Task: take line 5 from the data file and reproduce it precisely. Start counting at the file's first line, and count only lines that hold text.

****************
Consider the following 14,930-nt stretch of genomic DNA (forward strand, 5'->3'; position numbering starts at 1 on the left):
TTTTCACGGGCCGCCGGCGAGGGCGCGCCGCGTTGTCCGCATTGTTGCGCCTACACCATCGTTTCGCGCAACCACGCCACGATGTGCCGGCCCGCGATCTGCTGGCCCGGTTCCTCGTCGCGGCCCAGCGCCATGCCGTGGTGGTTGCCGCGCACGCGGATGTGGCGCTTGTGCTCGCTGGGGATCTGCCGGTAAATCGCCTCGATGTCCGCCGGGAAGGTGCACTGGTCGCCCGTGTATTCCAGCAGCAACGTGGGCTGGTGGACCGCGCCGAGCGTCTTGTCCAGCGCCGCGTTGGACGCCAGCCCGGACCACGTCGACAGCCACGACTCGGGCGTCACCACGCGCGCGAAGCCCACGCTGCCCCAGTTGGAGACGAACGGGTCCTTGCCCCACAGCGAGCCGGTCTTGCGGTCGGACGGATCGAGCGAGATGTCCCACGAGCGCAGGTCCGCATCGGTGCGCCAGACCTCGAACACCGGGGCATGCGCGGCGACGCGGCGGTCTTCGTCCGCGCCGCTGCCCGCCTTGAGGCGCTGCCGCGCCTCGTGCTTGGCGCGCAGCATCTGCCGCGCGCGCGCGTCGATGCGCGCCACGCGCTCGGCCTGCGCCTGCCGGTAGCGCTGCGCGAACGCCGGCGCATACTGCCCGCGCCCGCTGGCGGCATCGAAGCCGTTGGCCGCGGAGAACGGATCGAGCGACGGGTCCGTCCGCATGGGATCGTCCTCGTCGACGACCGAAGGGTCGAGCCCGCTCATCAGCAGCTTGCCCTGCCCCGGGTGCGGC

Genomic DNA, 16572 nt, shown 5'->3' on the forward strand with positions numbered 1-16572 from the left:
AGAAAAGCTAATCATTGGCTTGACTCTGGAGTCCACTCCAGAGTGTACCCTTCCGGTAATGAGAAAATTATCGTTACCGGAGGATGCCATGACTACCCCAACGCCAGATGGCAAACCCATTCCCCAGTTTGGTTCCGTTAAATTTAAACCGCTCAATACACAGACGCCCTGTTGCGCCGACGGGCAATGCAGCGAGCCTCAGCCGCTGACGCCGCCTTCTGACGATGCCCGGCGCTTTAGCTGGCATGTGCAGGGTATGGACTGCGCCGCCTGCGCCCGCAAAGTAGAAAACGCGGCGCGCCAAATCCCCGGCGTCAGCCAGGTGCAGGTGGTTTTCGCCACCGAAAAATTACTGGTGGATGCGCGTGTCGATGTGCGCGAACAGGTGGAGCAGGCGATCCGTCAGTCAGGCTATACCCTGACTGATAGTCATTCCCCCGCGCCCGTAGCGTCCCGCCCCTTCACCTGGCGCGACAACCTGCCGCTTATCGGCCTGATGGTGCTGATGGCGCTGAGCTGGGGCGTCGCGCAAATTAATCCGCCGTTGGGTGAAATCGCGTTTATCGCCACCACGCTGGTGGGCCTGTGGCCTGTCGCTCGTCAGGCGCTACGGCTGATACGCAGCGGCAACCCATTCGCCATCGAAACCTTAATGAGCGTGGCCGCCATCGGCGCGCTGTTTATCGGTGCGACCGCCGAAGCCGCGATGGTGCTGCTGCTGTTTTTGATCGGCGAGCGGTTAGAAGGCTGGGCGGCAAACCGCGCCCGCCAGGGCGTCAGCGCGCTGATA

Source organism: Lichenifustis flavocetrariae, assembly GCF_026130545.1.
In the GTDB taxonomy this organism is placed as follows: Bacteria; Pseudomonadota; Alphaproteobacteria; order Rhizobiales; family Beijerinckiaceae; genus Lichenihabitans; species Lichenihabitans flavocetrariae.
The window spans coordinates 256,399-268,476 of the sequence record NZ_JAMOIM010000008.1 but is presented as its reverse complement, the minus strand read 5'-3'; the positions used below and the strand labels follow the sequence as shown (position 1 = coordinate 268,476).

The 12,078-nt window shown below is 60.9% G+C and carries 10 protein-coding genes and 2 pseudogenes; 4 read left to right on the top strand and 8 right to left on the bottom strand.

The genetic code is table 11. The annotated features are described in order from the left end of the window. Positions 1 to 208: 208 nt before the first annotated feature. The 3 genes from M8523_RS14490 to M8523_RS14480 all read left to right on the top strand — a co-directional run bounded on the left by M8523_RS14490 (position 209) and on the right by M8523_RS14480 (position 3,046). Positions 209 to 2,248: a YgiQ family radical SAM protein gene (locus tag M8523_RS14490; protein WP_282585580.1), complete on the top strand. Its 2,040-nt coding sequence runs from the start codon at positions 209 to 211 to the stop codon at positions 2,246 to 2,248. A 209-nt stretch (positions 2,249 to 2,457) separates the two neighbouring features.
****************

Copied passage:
Source organism: Lichenifustis flavocetrariae, assembly GCF_026130545.1.